Shares in Aveo Pharmaceutical Inc. (NASDAQ:AVEO), commonly called Aveo Oncology, fell 36.7% Monday to 57 cents after the FDA dashed hopes that positive interim data from a late-stage study of tivozanib would overcome agency concerns about the drug's efficacy in relapsed/refractory renal cell carcinoma (RCC). Advised by the regulator not to submit an NDA at this time, Aveo now plans to collect more mature data ahead of filing its NDA in the first quarter of 2020. A discussion with the FDA's Oncologic Drug Advisory Committee will likely be required too, the agency said.

Tivozanib, often shorthanded as "tivo," is already approved for the treatment of adults with advanced RCC in the EU and several other countries. But Aveo has had a harder time getting it approved in the U.S. following inconsistent progression-free survival (PFS) and overall survival (OS) results in the company's initial RCC pivotal trial, Tivo-1. A subsequent NDA including those data led to a complete response from the FDA in 2013. (See BioWorld, May 1, 2013, and June 11, 2013.)

Undaunted, Aveo's team has pressed ahead with Tivo-3, a randomized, controlled, open-label trial comparing tivozanib to Nexavar (sorafenib, Bayer AG) in patients who have failed at least two prior regimens. Designed to convince the agency of tivo's benefit, it has supported two interim readouts so far, the latest suggesting "durable improvements" for study participants. (See BioWorld, Sept. 11, 2019.)

In all, the trial enrolled 350 participants who were randomized evenly between the two treatment groups. As of an Aug. 15 prespecified analysis, 114 patients on tivo have died and 113 on sorafenib, a hazard ratio of 0.99. Of the rest, 20 patients remain progression-free on tivo vs. only two on sorafenib, while roughly 60 patients on each arm are still alive. Median PFS at the August cut-off hit 5.6 months for tivozanib vs. 3.9 months for sorafenib. "With another OS update, we hope to maintain or even improve the OS hazard ratio we've seen," Bailey said.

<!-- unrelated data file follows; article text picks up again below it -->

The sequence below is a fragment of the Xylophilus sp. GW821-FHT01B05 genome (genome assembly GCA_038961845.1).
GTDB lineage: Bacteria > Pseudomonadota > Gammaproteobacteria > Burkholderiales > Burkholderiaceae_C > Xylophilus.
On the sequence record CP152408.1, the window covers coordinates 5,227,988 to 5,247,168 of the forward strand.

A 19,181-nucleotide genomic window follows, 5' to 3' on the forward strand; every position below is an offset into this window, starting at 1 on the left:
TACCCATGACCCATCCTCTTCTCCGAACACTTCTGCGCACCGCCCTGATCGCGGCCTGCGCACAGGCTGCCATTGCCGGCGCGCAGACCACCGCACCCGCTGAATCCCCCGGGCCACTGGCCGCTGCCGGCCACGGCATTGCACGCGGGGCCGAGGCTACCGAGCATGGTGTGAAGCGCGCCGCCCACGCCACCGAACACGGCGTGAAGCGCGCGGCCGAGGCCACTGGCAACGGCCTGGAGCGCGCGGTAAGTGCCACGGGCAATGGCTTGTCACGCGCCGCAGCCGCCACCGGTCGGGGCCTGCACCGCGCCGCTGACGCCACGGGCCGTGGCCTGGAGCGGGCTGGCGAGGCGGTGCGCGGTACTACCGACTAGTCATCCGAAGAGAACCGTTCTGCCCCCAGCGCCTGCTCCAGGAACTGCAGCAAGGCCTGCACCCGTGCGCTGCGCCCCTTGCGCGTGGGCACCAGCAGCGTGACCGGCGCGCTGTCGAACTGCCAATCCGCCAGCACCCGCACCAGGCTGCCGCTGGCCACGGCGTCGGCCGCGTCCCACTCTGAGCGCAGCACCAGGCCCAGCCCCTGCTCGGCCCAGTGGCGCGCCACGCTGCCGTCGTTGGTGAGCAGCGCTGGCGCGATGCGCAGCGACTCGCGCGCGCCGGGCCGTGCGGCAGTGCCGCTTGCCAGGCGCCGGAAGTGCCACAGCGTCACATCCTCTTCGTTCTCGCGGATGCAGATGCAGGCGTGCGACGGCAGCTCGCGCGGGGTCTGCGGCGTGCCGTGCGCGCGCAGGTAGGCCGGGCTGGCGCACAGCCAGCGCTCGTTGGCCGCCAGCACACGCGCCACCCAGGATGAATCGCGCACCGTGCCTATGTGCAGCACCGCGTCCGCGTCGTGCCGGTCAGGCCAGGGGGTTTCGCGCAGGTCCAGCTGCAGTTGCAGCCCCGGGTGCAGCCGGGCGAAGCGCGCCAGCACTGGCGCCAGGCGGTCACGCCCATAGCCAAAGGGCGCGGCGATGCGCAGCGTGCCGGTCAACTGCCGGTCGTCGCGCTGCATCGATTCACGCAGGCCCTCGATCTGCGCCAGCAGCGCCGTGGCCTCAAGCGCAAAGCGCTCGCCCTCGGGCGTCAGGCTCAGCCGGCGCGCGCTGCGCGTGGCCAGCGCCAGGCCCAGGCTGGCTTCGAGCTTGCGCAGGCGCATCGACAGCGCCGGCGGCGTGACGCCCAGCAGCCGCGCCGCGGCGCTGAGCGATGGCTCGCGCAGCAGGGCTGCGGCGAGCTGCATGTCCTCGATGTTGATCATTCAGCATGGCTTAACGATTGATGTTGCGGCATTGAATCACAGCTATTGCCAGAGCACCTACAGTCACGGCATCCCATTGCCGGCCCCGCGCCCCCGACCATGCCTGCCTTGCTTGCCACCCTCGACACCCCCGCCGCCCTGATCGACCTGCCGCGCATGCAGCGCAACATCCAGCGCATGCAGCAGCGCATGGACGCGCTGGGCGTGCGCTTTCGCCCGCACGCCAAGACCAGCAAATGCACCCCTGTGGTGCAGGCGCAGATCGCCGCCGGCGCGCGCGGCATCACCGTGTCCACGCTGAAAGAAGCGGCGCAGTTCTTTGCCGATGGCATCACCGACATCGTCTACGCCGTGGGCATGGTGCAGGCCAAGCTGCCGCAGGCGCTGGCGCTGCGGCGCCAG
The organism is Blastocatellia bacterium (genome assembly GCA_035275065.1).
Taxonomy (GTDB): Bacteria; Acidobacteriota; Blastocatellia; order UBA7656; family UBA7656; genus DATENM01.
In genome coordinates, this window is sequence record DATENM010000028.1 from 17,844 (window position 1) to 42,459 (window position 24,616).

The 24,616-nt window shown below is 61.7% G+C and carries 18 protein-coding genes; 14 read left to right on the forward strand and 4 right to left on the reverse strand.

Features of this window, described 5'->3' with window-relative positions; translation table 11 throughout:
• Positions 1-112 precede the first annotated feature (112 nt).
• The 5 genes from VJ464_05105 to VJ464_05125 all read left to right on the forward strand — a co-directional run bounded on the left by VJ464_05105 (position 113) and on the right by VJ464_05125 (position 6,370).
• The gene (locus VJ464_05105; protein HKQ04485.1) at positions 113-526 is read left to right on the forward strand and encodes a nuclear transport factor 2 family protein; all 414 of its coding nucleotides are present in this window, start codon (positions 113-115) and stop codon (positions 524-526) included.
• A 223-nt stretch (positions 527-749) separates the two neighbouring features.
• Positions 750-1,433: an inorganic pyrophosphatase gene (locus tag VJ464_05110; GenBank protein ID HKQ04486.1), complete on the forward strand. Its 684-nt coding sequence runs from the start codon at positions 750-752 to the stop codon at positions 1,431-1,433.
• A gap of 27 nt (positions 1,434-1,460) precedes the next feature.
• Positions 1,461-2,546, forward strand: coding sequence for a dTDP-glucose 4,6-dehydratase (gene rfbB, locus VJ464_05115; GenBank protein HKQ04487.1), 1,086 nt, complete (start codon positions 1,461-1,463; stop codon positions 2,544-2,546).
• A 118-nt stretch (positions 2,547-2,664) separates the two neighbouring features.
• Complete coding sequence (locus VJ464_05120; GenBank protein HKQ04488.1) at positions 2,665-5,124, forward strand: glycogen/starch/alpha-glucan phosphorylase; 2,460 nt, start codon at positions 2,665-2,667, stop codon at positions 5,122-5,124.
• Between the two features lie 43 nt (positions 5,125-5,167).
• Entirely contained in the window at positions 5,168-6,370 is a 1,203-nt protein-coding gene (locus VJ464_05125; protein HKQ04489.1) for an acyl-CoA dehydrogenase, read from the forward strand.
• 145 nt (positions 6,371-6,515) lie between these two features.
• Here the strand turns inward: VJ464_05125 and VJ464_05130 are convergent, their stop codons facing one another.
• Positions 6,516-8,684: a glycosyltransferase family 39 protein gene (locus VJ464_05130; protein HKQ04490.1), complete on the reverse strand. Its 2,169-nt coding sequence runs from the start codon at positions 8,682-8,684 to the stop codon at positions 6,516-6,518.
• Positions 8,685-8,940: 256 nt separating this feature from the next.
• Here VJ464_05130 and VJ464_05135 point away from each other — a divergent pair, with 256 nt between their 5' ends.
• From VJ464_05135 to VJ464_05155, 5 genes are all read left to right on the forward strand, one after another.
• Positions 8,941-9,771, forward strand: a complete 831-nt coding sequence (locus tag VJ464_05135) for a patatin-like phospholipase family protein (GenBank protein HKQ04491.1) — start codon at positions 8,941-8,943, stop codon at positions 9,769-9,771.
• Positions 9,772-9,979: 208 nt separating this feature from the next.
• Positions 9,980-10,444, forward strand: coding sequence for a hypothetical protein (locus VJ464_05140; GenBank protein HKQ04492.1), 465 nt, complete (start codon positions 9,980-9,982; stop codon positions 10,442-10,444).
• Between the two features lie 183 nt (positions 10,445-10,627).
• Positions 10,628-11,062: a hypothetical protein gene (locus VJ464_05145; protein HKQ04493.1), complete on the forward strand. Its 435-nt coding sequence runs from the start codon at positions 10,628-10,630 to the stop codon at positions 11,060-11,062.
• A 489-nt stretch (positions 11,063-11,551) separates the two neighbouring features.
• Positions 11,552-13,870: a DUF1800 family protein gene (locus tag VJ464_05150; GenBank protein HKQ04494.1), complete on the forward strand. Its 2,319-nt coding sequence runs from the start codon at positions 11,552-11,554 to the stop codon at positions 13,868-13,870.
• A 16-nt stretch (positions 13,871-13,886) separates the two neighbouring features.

But that FDA is not yet convinced, noting, in the company's words, that "current interim OS results do not abrogate the FDA's concerns over detriment and that those results may worsen with final analysis at 263 events, and that the median OS for tivozanib is worse than that of sorafenib." So everyone will wait.

In March, when Aveo's team has a strong enough sense of the more mature OS data, they plan to file a tivo NDA in relapsed/refractory RCC. In June, when even more data become available, the company will update the application, either pressing ahead or withdrawing the filing if the data favor sorafenib.

The FDA is "concerned that the next overall survival update is going to go in the wrong direction," Aveo CEO and President Michael Bailey told BioWorld. But "we're still optimistic based on all the forward-looking indicators that we have," he said, including the PFS data from the most recent interim update. "So, if you believe that progression-free survival is a reasonable surrogate for overall survival, we hope to see that kind of improvement continuing," he added.

An impatient market

Hope aside, the delay from an earlier anticipated NDA filing in RCC this quarter left some Aveo investors registering impatience with tivo's slow-unfolding story. Trading volumes spiked to 16.6 million shares vs. the more typical average 3 million shares changing hands, pushing the company's stock near its 52-week low of 49 cents.

"With more patients still alive on tivo, we believe there is real opportunity for TIVO-3 OS HR to remain below 1.0, but will have to wait and see next year," said Piper Jaffray analyst Edward Tenthoff, maintaining his "overweight" rating on the company. But the setback put the company close to a tipping point, he seemed to suggest, while lowering his price target to $2 from an earlier $4. "If OS HR stays below 1.0, AVEO intends to file an NDA for tivozanib in 3rd/4th-line RCC. If the OS HR returns above 1.0, we do not believe FDA would accept a tivo NDA resubmission," he said.

Meanwhile, other studies with tivo are underway. A phase Ib/II study called Deductive is looking at the combination of tivo with Imfinzi (durvalumab, Astrazeneca plc) for the treatment of advanced, unresectable HCC. The company also recently reported final results of a phase II trial of tivo in combination with Opdivo (nivolumab, Bristol-Myers Squibb Co.) in first-line and second-line treatment of RCC, suggesting potential for further follow-up.

The Cambridge, Mass.-based company is also advancing ficlatuzumab, a hepatocyte growth factor inhibitor antibody now under study in an ongoing randomized phase II in head and neck cancer, with another randomized phase II test planned in acute myeloid leukemia. "Ideally, we're in a situation at the end of next year where we've got data coming out of those studies that could warrant a phase III study to move forward," Bailey said.

Working with Canbridge Life Sciences Ltd., Aveo is also developing AV-203, an anti-ErbB3 monoclonal antibody.

As the company moves ahead, Bailey said that despite the tivo delay, Aveo is in "a good financial situation," with recent cash guidance pointing to an ability to carry operations ahead into the third quarter of 2021, "well beyond when we flip over these cards with the updated overall survival data."

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